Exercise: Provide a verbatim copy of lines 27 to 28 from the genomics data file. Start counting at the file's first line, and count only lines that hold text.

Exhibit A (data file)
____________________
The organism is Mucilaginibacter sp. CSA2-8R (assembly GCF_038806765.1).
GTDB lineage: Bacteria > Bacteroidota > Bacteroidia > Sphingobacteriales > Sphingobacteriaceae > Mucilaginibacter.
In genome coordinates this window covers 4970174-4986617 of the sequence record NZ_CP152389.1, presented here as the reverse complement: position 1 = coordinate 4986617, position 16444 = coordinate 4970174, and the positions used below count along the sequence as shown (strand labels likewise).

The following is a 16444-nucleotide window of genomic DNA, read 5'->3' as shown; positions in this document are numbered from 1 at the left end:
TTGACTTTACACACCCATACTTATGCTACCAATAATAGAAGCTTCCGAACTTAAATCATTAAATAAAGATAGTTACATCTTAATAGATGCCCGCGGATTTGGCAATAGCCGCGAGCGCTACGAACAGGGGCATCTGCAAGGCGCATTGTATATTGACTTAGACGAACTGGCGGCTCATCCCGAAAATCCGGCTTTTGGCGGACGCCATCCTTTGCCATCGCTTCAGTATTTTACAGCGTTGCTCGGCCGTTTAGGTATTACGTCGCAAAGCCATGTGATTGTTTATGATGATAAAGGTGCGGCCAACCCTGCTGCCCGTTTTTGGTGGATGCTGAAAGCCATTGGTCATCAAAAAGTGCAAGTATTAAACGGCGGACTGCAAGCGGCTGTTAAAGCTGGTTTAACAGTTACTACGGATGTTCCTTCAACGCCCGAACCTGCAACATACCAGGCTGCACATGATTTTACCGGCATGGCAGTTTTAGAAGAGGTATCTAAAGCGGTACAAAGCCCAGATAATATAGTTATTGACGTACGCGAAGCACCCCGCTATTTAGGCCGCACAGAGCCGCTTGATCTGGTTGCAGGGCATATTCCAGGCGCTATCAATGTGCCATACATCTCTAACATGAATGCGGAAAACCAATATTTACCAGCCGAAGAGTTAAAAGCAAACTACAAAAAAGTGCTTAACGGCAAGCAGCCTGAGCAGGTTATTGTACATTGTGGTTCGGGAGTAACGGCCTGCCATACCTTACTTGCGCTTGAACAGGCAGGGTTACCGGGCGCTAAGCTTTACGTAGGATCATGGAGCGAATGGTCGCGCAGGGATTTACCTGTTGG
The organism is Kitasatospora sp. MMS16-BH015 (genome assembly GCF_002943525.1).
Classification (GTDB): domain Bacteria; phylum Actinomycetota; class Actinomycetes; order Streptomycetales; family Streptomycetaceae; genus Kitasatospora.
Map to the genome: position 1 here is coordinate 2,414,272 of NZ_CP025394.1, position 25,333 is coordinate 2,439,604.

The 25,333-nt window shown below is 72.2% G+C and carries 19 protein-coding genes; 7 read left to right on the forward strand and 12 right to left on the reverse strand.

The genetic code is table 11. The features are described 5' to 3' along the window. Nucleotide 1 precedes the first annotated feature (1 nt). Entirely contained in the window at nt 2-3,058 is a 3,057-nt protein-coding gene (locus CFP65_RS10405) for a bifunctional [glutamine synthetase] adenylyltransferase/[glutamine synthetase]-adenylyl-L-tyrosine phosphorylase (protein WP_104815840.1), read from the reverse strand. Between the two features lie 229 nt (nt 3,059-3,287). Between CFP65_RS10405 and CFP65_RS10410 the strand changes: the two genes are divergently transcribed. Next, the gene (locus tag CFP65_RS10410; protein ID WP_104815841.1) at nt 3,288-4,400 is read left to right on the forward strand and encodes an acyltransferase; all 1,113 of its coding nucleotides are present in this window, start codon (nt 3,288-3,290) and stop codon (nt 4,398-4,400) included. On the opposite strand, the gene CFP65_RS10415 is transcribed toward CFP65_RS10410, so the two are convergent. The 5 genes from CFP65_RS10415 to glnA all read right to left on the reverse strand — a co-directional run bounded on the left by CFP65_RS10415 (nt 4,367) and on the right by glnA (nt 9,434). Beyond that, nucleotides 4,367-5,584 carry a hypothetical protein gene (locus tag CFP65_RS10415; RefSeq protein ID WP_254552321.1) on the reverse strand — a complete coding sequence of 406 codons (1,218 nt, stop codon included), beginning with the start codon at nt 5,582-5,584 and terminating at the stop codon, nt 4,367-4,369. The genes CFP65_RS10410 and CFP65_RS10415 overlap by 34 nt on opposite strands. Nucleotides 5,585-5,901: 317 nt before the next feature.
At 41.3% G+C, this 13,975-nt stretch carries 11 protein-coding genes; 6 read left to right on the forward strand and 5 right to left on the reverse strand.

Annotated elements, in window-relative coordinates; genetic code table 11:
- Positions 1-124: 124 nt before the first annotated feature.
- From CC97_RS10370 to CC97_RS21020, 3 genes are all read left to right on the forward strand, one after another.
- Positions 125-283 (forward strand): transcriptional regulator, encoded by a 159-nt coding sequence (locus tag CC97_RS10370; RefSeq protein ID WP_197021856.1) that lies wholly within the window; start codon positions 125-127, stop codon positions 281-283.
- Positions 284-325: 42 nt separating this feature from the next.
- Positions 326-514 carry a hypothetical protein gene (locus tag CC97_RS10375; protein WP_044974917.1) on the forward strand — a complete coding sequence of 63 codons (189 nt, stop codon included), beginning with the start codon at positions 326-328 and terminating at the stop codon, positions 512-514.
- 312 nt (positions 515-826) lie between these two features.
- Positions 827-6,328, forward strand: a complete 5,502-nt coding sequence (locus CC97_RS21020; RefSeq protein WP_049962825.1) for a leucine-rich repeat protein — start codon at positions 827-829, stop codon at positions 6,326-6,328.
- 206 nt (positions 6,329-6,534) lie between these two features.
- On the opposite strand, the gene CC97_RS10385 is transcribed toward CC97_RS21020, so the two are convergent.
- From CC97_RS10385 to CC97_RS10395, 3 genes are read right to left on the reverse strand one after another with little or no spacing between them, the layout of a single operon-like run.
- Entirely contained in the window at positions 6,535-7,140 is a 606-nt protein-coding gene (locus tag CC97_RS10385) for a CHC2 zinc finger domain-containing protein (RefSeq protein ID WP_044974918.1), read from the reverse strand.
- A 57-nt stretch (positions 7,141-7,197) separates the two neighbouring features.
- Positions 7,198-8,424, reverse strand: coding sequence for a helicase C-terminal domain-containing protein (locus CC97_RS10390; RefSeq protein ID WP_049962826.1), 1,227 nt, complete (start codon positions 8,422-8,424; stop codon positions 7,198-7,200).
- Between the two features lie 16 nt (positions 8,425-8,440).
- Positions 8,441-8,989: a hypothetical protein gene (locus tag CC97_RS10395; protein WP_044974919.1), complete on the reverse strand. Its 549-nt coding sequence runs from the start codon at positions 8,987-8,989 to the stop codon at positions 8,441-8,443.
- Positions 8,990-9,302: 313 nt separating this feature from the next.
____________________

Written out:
- Positions 8,441-8,989: a hypothetical protein gene (locus tag CC97_RS10395; protein WP_044974919.1), complete on the reverse strand. Its 549-nt coding sequence runs from the start codon at positions 8,987-8,989 to the stop codon at positions 8,441-8,443.
- Positions 8,990-9,302: 313 nt separating this feature from the next.